(CNN) -- Former President Clinton will campaign with Sen. Barack Obama for the first time Wednesday in Florida, according to Matt McKenna of the Clinton Foundation.
Former President Clinton hosted Sen. Barack Obama at his New York office in September.
Sen. Hillary Clinton will not attend the event but recently campaigned with Obama in Florida, a battleground state that CNN considers a toss-up.
The Clintons also campaigned with Sen. Joe Biden and Biden's wife, Jill, in Scranton, Pennsylvania, where both Joe Biden and Hillary Clinton have roots.
Obama met with Bill Clinton in September at Clinton's Harlem, New York, offices. Then, Clinton predicted that Obama would win in November "pretty handily."
The Illinois senator levied more criticism at opponent Sen. John McCain on Saturday, mocking the Arizona Republican by saying McCain is just "trying to break with his president over the last 10 days after having supported him for the last eight years."
"He denounced the president for letting things get completely out of hand; that's what he said," Obama told a crowd in Reno, Nevada. "In fact, John McCain is so opposed to George Bush's policies that he voted with him 90 percent of the time for the first eight years. That's right, he decided to really stick it to George Bush -- 10 percent of the time.
"So, let's be clear. John McCain attacking George Bush for his out-of-hand economic policy is like Dick Cheney attacking George Bush for his go-it-alone foreign policy. What Joe Biden says: It's like Tonto getting mad at the Lone Ranger."
It's not clear Obama's running mate ever said that publicly. Biden has, however, made similar references using Butch Cassidy and the Sundance Kid.
Obama is spending the day in the west. In addition to Reno's event, he's holding a rally in Las Vegas and one in Albuquerque, New Mexico.
Meanwhile Saturday, GOP vice presidential candidate Gov. Sarah Palin said that electing Obama, combined with a Democratic majority in Congress, will lead to government helping to run families.
Palin told Iowans that under Obama's "big government agenda," their income, property and investments would be "shared with everybody else."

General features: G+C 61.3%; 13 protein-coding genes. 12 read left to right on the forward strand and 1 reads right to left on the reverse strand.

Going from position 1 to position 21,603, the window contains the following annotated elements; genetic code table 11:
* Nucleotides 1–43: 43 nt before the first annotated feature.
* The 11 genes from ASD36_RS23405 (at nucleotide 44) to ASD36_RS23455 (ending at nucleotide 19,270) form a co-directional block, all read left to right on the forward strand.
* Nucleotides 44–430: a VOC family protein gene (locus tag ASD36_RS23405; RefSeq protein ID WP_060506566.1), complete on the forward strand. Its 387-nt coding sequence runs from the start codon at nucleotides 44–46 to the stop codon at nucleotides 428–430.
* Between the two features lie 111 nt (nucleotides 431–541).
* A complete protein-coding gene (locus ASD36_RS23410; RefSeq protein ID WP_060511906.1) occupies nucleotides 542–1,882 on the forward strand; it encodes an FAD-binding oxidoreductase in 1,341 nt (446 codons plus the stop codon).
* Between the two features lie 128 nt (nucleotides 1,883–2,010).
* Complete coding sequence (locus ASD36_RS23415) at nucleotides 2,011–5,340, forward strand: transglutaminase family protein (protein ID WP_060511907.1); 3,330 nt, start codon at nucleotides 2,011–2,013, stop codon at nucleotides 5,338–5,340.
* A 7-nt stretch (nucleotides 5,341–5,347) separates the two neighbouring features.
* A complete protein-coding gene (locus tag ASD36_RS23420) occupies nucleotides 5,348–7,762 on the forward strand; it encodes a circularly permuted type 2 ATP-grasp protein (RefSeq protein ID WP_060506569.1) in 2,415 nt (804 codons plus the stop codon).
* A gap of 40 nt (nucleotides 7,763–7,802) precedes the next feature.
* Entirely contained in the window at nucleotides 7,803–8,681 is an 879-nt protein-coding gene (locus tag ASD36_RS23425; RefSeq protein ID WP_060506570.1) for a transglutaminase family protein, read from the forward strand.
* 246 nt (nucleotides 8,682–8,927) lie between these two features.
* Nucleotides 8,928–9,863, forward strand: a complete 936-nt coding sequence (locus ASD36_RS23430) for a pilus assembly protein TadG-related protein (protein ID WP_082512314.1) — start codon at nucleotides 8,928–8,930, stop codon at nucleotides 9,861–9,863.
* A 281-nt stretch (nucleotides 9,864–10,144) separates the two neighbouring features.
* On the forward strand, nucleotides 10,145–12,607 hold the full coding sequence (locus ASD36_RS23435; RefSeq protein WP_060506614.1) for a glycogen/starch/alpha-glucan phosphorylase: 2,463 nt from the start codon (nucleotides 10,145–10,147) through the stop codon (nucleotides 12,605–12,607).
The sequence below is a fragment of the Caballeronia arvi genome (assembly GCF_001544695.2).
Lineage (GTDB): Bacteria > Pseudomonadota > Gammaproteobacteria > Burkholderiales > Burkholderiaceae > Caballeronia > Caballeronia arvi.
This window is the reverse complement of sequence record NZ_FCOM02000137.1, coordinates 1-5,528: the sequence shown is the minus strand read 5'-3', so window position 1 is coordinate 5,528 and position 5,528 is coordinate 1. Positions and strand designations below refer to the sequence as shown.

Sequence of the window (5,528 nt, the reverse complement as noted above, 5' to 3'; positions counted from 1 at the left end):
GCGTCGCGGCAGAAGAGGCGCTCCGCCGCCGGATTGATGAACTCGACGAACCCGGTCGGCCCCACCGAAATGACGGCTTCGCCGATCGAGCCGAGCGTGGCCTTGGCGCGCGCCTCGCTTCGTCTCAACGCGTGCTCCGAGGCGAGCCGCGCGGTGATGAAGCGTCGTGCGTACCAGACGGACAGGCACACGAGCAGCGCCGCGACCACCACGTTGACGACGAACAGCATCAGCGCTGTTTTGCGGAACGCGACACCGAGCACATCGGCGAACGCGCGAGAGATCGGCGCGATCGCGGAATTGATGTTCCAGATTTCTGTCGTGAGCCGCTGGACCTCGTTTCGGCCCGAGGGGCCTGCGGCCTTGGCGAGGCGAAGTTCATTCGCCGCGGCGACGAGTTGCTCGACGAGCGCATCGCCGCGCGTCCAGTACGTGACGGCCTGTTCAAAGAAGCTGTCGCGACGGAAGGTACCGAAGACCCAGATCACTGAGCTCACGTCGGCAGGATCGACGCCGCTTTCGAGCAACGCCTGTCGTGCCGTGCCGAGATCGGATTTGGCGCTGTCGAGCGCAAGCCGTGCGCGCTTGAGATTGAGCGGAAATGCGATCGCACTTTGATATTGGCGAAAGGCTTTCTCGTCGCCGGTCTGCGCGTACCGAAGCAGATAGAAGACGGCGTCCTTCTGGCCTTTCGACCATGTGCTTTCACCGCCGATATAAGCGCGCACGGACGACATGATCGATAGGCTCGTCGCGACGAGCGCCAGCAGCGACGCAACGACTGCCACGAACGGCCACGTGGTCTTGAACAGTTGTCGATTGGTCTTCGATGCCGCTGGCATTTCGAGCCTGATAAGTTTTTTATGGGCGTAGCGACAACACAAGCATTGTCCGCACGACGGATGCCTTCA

She labeled Obama's plan to provide tax credits to lower and middle-income wage-earners "the philosophy of government taking more, which is a misuse of the power to tax." Watch more of Palin's comments »
"It leads to government moving into the role of taking care of you, and government and politicians, and kind of moving in as the other half of your family to make decisions for you," she said in Sioux City. Fact Check: Obama's tax plan
With audience members shouting "socialist!" throughout her speech, the Alaska governor said that time is running out for Americans to realize the danger of a having a Democrat in the White House.
At the beginning of her remarks, Palin referred to her much-discussed wardrobe, which has the been the subject of scrutiny since Politico reported that the Republican National Committee spent $150,000 on clothes for Palin and her family before the convention.
"Your state is filled with good, hard-working people all loving the outdoors," she said, "and it was nice and crisp getting off the airplane and coming into the -- it reminded me a lot of Alaska, so I put my warm jacket on, and it is my own jacket. It doesn't belong to anybody else."
McCain spoke in Albuquerque, saying Obama doesn't understand issues of the American West.
"I know them,' he said. "I know what the Southwest is, I know strength and the culture and our Hispanic culture and the strength of our great states."
Meanwhile, Obama unveiled a TV ad Saturday that puts a new spin on the question, are you better off today than you were four years ago?
The two-minute ad, "Defining Moment," will begin airing in key states Sunday, according to the Obama campaign.
"At this defining moment in our history, the question is not, 'Are you better off than you were four years ago?' We all know the answer to that," Obama narrates.
"The real question is, 'Will our country be better off four years from now?' How will we lift our economy and restore America's place in the world?" Watch the full ad here
In order to "build the economy of the future," Obama says, the focus must be on "urgent national priorities: reducing the cost of health care ... breaking our dependence on foreign oil ... and making sure that every child gets the education they need to compete."
The ad comes just a day after McCain's campaign launched a TV ad attacking Obama's readiness to lead in an international crisis.
"Listen to Joe Biden," the ad's narrator states before playing a recording of Biden saying: "It will not be six months before the world tests Barack Obama. ... We're going to have an international crisis, to test the mettle of this guy." Watch more of the ad »
"It doesn't have to happen; vote McCain," the narrator says.
Biden's comments have also become a fixture of both McCain and Palin's stump speeches as they look to stress what they call the Illinois senator's relative lack of foreign policy experience. The McCain campaign says the ad will run in key states.
At a rally in Norfolk, Virginia, on Saturday, Biden discussed Obama's new ad and blasted the McCain campaign's tactics.
"You know how we're finishing out the campaign? Barack is going up, instead of anything negative, we're going up and laying out our plan to fix the economy. That's what we're running on," Biden said. "What is the McCain campaign continuing to do? They want to do anything but talk about the economy."
CNN political producers Tasha Diakides, Peter Hamby, Ed Hornick, Alexander Marquardt and Chris Welch contributed to this report.
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